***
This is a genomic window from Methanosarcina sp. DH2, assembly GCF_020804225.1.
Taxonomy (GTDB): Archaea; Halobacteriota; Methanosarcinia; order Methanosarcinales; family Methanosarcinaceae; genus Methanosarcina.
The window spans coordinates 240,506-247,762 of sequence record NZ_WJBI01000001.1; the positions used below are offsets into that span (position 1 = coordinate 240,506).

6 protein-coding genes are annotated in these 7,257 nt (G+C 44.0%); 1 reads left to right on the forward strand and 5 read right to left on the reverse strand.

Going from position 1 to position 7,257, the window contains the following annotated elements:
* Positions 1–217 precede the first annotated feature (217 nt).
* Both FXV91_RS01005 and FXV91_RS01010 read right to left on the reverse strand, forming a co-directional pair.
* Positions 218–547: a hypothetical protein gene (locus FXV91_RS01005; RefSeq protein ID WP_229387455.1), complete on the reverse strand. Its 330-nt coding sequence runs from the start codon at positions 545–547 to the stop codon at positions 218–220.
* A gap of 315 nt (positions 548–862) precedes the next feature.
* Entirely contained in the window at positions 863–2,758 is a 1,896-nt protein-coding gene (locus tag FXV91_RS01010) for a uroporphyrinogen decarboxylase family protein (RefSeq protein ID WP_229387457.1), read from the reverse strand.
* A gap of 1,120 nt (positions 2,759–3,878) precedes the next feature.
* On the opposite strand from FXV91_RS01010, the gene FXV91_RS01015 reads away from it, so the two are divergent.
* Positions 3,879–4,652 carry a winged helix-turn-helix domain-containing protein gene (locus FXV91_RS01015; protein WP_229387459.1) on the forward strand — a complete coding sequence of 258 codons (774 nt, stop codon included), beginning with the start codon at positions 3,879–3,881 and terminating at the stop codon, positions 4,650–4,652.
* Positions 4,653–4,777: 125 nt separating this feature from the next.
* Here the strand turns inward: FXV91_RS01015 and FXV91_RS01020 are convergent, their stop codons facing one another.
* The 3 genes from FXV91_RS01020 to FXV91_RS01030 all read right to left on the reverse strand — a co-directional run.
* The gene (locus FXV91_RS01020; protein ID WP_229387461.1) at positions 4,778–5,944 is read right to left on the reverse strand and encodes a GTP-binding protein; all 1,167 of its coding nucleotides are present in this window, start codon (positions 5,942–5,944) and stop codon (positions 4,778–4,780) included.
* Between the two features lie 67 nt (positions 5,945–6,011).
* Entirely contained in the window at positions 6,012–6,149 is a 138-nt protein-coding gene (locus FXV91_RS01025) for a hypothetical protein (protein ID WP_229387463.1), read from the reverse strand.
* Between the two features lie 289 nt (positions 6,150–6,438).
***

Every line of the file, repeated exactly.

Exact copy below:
This is a genomic window from Methanosarcina sp. DH2, assembly GCF_020804225.1.
Taxonomy (GTDB): Archaea; Halobacteriota; Methanosarcinia; order Methanosarcinales; family Methanosarcinaceae; genus Methanosarcina.
The window spans coordinates 240,506-247,762 of sequence record NZ_WJBI01000001.1; the positions used below are offsets into that span (position 1 = coordinate 240,506).

6 protein-coding genes are annotated in these 7,257 nt (G+C 44.0%); 1 reads left to right on the forward strand and 5 read right to left on the reverse strand.

Going from position 1 to position 7,257, the window contains the following annotated elements:
* Positions 1–217 precede the first annotated feature (217 nt).
* Both FXV91_RS01005 and FXV91_RS01010 read right to left on the reverse strand, forming a co-directional pair.
* Positions 218–547: a hypothetical protein gene (locus FXV91_RS01005; RefSeq protein ID WP_229387455.1), complete on the reverse strand. Its 330-nt coding sequence runs from the start codon at positions 545–547 to the stop codon at positions 218–220.
* A gap of 315 nt (positions 548–862) precedes the next feature.
* Entirely contained in the window at positions 863–2,758 is a 1,896-nt protein-coding gene (locus tag FXV91_RS01010) for a uroporphyrinogen decarboxylase family protein (RefSeq protein ID WP_229387457.1), read from the reverse strand.
* A gap of 1,120 nt (positions 2,759–3,878) precedes the next feature.
* On the opposite strand from FXV91_RS01010, the gene FXV91_RS01015 reads away from it, so the two are divergent.
* Positions 3,879–4,652 carry a winged helix-turn-helix domain-containing protein gene (locus FXV91_RS01015; protein WP_229387459.1) on the forward strand — a complete coding sequence of 258 codons (774 nt, stop codon included), beginning with the start codon at positions 3,879–3,881 and terminating at the stop codon, positions 4,650–4,652.
* Positions 4,653–4,777: 125 nt separating this feature from the next.
* Here the strand turns inward: FXV91_RS01015 and FXV91_RS01020 are convergent, their stop codons facing one another.
* The 3 genes from FXV91_RS01020 to FXV91_RS01030 all read right to left on the reverse strand — a co-directional run.
* The gene (locus FXV91_RS01020; protein ID WP_229387461.1) at positions 4,778–5,944 is read right to left on the reverse strand and encodes a GTP-binding protein; all 1,167 of its coding nucleotides are present in this window, start codon (positions 5,942–5,944) and stop codon (positions 4,778–4,780) included.
* Between the two features lie 67 nt (positions 5,945–6,011).
* Entirely contained in the window at positions 6,012–6,149 is a 138-nt protein-coding gene (locus FXV91_RS01025) for a hypothetical protein (protein ID WP_229387463.1), read from the reverse strand.
* Between the two features lie 289 nt (positions 6,150–6,438).